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Humans May Have A Universal, Nonverbal Form of Communication

A new study shows that our native language impacts how we convey information at an early age, but also suggests something more.

Russell is a Science Writer with IFLScience and has a PhD in the History of Science, Medicine and Technology

Dr. Russell Moul

Russell is a Science Writer with IFLScience and has a PhD in the History of Science, Medicine and Technology.

Science Writer

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Disembodied photographed human hands and forearms performing various gestures on a white background

A new study examining the use of gestures by children suggests there could be a universal communication system that exists without spoken words.

Image Credit: Iurii Stepanov/Shutterstock.com

The presence of a potential universal system of nonverbal communication has been hinted at in a new study that explored the age at which children develop the differences between co-speech gestures (gestures accompanying speech) and silent gestures (gesturing without speech) that adults use. 

The researchers focused on children aged between 3 and 12 years old who either spoke English or Turkish. The children were asked to use their hands to act out certain actions, like “running into a house”. 

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“English and Turkish were the primary comparisons because they differ in terms of the way you talk about events,” Şeyda Özçalışkan, a professor in the Psychology Department at Georgia State University, said in a statement.

“If you’re speaking Turkish, if you want to describe someone running into a house, you have to chunk it up.  You say, ‘he's running and then he enters the house,’” she said. “But if it's in English, they'll just say ‘he ran into the house,’ all in one compact sentence. As such, it is easier to express both running (manner of motion) and entering (path of motion) together in a single expression in English than in Turkish.”

Essentially, Özçalışkan and colleagues wanted to know whether gesture follows these differences and how early children learn these patterns during their development. 

The children were asked to describe the same action two times. Firstly, when speaking (speech and co-speech gestures), and then without speaking and only using their hands (silent gesture).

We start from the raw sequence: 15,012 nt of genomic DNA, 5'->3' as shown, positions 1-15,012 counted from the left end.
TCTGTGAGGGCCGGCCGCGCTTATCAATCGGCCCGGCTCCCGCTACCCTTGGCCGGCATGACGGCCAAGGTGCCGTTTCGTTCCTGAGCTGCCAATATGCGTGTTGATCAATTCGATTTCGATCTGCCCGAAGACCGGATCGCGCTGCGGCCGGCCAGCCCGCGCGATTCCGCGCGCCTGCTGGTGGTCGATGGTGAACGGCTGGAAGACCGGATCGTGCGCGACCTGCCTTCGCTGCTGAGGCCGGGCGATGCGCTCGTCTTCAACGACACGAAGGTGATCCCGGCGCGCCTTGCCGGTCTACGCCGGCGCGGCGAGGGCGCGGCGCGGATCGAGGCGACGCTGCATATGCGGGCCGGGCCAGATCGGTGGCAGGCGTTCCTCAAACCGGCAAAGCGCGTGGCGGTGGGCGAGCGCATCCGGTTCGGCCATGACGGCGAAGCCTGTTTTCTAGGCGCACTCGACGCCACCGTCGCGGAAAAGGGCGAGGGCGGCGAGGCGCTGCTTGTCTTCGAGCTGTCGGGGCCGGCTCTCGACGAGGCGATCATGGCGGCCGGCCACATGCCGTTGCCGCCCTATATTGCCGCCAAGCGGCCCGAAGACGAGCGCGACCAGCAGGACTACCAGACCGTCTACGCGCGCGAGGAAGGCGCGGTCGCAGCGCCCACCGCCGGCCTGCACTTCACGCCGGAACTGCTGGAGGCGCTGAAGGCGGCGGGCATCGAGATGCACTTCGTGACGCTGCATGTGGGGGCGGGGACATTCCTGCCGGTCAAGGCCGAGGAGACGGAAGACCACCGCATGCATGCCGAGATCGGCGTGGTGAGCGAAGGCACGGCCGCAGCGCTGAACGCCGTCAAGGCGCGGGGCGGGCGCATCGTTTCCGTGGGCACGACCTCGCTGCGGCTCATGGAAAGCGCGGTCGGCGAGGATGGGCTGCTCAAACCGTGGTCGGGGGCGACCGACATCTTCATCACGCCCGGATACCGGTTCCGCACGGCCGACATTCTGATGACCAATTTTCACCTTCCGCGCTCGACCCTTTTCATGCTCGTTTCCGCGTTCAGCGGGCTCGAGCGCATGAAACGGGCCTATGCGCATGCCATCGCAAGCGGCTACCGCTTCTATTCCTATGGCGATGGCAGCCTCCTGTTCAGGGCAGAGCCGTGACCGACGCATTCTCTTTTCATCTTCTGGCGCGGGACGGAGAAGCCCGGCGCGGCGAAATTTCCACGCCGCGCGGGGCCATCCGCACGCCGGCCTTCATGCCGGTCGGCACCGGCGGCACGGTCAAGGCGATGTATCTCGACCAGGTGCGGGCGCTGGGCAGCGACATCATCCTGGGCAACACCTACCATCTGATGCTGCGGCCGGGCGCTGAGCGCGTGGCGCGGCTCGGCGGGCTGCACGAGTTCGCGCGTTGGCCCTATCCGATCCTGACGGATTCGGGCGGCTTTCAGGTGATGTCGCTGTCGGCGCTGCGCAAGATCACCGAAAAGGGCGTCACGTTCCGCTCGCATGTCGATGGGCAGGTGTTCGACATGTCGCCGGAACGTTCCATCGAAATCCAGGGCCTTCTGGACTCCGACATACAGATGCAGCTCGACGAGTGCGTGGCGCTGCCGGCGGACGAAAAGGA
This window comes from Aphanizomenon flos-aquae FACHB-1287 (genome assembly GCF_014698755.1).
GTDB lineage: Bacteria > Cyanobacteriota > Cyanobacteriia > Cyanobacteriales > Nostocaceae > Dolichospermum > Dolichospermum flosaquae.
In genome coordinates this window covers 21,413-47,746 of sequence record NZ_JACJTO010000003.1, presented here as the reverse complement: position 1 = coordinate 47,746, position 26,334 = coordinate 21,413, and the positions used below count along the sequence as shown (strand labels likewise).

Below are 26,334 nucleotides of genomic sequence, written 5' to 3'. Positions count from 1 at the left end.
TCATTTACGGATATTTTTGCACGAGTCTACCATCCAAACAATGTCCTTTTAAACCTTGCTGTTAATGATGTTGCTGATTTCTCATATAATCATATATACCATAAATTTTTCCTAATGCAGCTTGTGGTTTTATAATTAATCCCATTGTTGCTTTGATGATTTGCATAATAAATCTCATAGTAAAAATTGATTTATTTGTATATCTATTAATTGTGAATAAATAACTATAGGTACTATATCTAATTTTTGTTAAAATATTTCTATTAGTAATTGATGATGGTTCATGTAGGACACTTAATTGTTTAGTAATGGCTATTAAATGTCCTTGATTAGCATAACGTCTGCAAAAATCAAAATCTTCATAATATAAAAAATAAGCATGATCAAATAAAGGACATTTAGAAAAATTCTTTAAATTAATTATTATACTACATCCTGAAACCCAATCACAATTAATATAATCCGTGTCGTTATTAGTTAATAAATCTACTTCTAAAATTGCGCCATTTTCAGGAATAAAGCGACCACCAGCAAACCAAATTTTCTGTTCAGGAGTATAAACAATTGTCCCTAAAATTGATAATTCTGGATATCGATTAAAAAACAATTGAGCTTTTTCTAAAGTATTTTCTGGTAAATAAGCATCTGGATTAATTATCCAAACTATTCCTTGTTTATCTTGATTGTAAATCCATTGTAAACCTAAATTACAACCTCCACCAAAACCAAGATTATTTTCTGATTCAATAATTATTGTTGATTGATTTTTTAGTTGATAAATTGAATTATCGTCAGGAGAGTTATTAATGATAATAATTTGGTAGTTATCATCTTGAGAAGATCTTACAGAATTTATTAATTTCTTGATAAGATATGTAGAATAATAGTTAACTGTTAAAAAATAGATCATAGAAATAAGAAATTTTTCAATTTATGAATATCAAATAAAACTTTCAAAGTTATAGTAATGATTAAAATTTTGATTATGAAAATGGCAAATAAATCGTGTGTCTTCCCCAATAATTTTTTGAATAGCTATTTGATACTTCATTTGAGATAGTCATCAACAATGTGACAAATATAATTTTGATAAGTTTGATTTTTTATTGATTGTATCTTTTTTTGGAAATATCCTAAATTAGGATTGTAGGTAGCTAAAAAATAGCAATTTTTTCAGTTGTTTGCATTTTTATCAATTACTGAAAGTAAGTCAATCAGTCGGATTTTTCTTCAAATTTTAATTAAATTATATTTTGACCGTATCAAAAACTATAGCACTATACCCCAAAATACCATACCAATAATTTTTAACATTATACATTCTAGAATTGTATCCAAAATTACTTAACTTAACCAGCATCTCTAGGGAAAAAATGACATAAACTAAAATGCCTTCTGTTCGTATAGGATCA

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The researchers found that, when children spoke and gestured at the same time, their gestures followed the conventions of their language. This meant there were clear differences between the gestures used by English and Turkish speakers – but when they used gestures alone, the children’s gestures were remarkably similar. 

“It is easier to express both running and entering in a single gesture compared to speech, particularly for Turkish speakers who have to express running and entering in two separate sentences in their speech,” Özçalışkan explained. “So when you're not speaking, gesture doesn’t have to follow the separation of manner and path, and, you can easily actually put them together.”

Interestingly, the study found that these patterns appear at an early age. Children start to use co-speech gestures with their spoken language around 3 to 4 years of age. 

In a previous study, Özçalışkan and colleagues examined this phenomenon in sighted and blind adults. In this study, the participants were also divided between English and Turkish speakers. Using the same methods as in this latest study, the team found the same differences in co-speech gestures and similarities in silent gestures. This was a surprising result, especially as the non-sighted participants had been blind from birth and therefore had never seen anyone gesture before. 

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So far, the results of these studies have shown that many participants use gestures similar to those in “home sign systems”, which are informal sign language systems developed spontaneously by deaf children who have not yet learned conventional sign language. 

“What we see in fact, is some of these sorts of basic structures that we see in, for instance, early sign languages,” Özçalışkan said.

Özçalışkan believes this indicates the potential existence of a kind of universal gesture system that enables us to communicate with one another regardless of language, sight, or hearing ability.

The next step, Özçalışkan suggests, is to study blind Turkish and English-speaking children to see if the same patterns appear there. 

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“We established in our earlier work that blind adults gesture like sighted adults… They showed differences in speech and co-speech gesture, but when they're not talking, they show similarities. So, the next question is, how early do we see evidence of that?” Özçalışkan said.

The study is published in the journal Language and Cognition


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